In regards to hearing loss and gaining/losing friends due to drinking,
    if the drinking (or other habit, in my case, smoking) is to be the first
    problem dealt with, since not much can be done about my deafness, at least not now, the thing to remember is “Moderation is Key”. If any habit (and all habits are bad habits, no matter) is getting the best of
    you, and you know the difference between a ‘substance abuser’ and a ‘substance user’, you know first off, you will never get over it, that
    your ‘substance(s) of choice are needed by you for life. Secondly, if
    you don’t have too much, and you don’t have too LITTLE, then, just enough, is enough. You will find that you can slow down and stop. Abstention leads to over-doing. And too much of a good thing gets you sick. Moderation is Key.

  2. EH says:

    I am not sure why you wouldn’t take your friends at face value. How far in the past were the drunken incidents? Do you still drink around these people? If you have toned down the drinking, do your friends know it? It’s entirely possible to not want to be around someone who drinks to excess even though they are not ‘hurting’ anyone.

  3. lottie says:

    Hello Mark,
    I really feel for you and guess that you are a really nice person from what you have written.I would like to shove your friends into the middle of next week.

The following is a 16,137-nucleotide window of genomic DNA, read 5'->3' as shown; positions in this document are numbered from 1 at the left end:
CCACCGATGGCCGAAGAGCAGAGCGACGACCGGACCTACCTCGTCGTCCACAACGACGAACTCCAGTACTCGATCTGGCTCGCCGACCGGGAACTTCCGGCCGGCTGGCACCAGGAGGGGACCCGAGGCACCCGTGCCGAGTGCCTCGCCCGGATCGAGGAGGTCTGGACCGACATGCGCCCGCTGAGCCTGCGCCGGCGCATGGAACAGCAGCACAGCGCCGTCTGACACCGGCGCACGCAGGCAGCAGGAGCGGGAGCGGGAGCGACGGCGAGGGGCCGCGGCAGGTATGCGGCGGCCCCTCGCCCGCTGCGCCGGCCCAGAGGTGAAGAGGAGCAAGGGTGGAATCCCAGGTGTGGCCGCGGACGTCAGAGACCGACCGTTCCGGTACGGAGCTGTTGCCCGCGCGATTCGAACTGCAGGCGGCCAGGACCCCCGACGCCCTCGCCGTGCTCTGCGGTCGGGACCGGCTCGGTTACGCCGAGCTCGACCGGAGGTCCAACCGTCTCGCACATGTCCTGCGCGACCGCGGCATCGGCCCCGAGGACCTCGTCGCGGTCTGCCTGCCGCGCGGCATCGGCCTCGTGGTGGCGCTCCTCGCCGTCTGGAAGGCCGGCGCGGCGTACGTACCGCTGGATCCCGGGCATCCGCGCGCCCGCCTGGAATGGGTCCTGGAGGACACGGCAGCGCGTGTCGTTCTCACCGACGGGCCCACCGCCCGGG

Years ago when we were younger touchy touchy was ok but how things have changed. It is a wonder we dare even look at some people without a prior appointment!!! Or a court case against us.However maybe you might be raising your voice and touching at the same time and also someone else might already be speaking which is what can be annoying to others. They also might be hard of hearing as well if your friends are your age. So I suggest invite these friends round for a snack or barbi lay off the drink and ply them with plenty and in the nicest way happen to mention that now and then you dont always catch what others are saying. Come out with it and mention it must be an age thing.Laugh although (it is not funny) Make very light of it and apologise for talking too loud. I bet they will feel like S… and say it doesnt matter. Make sure they have a good time and be your merrrrry self. Good luck and I really hope you let us know how you get on. Ps. Can I come to the party!!!! Lottie

  4. Amy F says:

    Hi Mark,
    I’m a 50 year old lesbian. Like Irene says, I hope you’re evaluated by an audiologist and there’s something you can do or a device you can use to improve your hearing.
    Speaking only for myself, I avoid being around drunk people whenever I can. Nobody has to hurt or offend me when they’re drunk, I just want no part of the smell and the behaviors. I wouldn’t want to be around you if the activity involved drinking or if you showed up drunk.
    I feel like you may be making excuses, because it really doesn’t matter what anyone else does, you’re only responsible for your actions.
    I also think you may have misinterpreted what was said to your husband. Perhaps they told him to give you a chance to change your behavior. Why not agree not to drink when you’re out with the group and have your husband pass this along to his friends. If you can’t have a good time unless you drink, you may have a substance abuse problem and checking out AA might be helpful.
    I hope you can get this resolved. Good luck.